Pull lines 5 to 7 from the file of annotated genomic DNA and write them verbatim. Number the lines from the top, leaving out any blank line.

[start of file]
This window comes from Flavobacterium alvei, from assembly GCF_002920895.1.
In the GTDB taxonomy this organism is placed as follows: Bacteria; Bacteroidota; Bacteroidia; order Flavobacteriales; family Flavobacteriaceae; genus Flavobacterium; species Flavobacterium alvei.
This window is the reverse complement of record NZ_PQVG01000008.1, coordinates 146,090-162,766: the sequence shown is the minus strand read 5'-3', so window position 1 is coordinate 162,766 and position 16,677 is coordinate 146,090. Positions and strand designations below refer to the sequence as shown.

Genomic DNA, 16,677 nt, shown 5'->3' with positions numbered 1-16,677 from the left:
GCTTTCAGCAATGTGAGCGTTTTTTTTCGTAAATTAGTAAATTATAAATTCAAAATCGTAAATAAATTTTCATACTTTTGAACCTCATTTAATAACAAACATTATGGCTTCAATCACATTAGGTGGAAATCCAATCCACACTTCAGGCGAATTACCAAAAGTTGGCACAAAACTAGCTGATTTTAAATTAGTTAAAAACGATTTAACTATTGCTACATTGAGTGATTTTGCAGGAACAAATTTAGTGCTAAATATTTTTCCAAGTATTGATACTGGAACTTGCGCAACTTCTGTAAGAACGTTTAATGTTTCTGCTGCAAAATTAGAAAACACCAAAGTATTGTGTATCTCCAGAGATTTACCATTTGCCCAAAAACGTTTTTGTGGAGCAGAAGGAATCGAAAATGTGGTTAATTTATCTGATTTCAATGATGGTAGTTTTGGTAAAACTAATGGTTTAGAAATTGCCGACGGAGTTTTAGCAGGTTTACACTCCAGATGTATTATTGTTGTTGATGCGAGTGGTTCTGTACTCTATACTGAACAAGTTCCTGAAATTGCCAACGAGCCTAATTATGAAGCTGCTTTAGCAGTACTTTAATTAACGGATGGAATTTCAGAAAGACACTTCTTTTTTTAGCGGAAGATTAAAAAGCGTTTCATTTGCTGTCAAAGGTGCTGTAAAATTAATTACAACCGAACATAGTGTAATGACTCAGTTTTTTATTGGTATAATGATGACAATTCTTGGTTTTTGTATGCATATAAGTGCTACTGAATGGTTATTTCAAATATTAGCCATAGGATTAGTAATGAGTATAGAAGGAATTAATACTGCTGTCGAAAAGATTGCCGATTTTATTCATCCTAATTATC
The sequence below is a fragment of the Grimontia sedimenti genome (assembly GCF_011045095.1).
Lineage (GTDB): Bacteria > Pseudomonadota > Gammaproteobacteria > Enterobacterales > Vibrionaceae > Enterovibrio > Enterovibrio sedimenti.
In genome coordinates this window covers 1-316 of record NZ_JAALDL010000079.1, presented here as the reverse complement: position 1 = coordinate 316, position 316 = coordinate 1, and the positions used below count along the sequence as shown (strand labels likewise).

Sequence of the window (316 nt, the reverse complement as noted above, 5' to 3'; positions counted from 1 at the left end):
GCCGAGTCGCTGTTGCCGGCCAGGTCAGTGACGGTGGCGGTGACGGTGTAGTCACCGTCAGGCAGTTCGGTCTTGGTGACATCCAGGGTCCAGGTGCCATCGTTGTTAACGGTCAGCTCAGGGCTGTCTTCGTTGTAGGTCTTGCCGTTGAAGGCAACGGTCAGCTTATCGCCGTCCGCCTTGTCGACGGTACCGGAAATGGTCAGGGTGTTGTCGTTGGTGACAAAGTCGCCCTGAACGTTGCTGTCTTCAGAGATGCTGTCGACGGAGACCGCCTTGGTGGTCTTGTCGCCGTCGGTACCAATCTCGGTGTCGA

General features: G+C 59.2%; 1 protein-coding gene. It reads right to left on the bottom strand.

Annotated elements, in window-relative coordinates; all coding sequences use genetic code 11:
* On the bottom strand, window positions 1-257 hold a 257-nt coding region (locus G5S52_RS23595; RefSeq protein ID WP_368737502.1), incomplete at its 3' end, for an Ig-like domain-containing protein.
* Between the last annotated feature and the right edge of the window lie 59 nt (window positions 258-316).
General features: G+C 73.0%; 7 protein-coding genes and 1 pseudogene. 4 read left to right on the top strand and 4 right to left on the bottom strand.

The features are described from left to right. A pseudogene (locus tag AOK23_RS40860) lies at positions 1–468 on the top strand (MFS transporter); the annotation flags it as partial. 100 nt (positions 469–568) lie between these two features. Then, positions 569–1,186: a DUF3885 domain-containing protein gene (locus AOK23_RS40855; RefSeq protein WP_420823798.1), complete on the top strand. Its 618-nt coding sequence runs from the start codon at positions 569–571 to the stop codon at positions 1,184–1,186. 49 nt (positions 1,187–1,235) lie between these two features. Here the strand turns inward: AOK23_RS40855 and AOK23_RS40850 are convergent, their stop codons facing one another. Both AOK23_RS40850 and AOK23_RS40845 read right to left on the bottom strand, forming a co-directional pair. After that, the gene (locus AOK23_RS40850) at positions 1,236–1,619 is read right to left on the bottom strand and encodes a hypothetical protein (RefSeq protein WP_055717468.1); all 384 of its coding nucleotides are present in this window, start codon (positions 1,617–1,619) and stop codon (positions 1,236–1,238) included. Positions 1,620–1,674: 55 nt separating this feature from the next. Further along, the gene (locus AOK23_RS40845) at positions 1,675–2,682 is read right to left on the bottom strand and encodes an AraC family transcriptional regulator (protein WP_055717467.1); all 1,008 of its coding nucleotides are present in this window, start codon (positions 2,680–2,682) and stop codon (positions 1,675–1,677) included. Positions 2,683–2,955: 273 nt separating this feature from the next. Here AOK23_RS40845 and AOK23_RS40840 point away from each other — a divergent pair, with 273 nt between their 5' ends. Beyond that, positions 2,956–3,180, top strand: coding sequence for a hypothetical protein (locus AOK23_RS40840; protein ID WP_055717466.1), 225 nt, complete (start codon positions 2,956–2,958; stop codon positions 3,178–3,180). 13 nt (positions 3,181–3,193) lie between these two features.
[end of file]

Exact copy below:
GCTTTCAGCAATGTGAGCGTTTTTTTTCGTAAATTAGTAAATTATAAATTCAAAATCGTAAATAAATTTTCATACTTTTGAACCTCATTTAATAACAAACATTATGGCTTCAATCACATTAGGTGGAAATCCAATCCACACTTCAGGCGAATTACCAAAAGTTGGCACAAAACTAGCTGATTTTAAATTAGTTAAAAACGATTTAACTATTGCTACATTGAGTGATTTTGCAGGAACAAATTTAGTGCTAAATATTTTTCCAAGTATTGATACTGGAACTTGCGCAACTTCTGTAAGAACGTTTAATGTTTCTGCTGCAAAATTAGAAAACACCAAAGTATTGTGTATCTCCAGAGATTTACCATTTGCCCAAAAACGTTTTTGTGGAGCAGAAGGAATCGAAAATGTGGTTAATTTATCTGATTTCAATGATGGTAGTTTTGGTAAAACTAATGGTTTAGAAATTGCCGACGGAGTTTTAGCAGGTTTACACTCCAGATGTATTATTGTTGTTGATGCGAGTGGTTCTGTACTCTATACTGAACAAGTTCCTGAAATTGCCAACGAGCCTAATTATGAAGCTGCTTTAGCAGTACTTTAATTAACGGATGGAATTTCAGAAAGACACTTCTTTTTTTAGCGGAAGATTAAAAAGCGTTTCATTTGCTGTCAAAGGTGCTGTAAAATTAATTACAACCGAACATAGTGTAATGACTCAGTTTTTTATTGGTATAATGATGACAATTCTTGGTTTTTGTATGCATATAAGTGCTACTGAATGGTTATTTCAAATATTAGCCATAGGATTAGTAATGAGTATAGAAGGAATTAATACTGCTGTCGAAAAGATTGCCGATTTTATTCATCCTAATTATC
The sequence below is a fragment of the Grimontia sedimenti genome (assembly GCF_011045095.1).
Lineage (GTDB): Bacteria > Pseudomonadota > Gammaproteobacteria > Enterobacterales > Vibrionaceae > Enterovibrio > Enterovibrio sedimenti.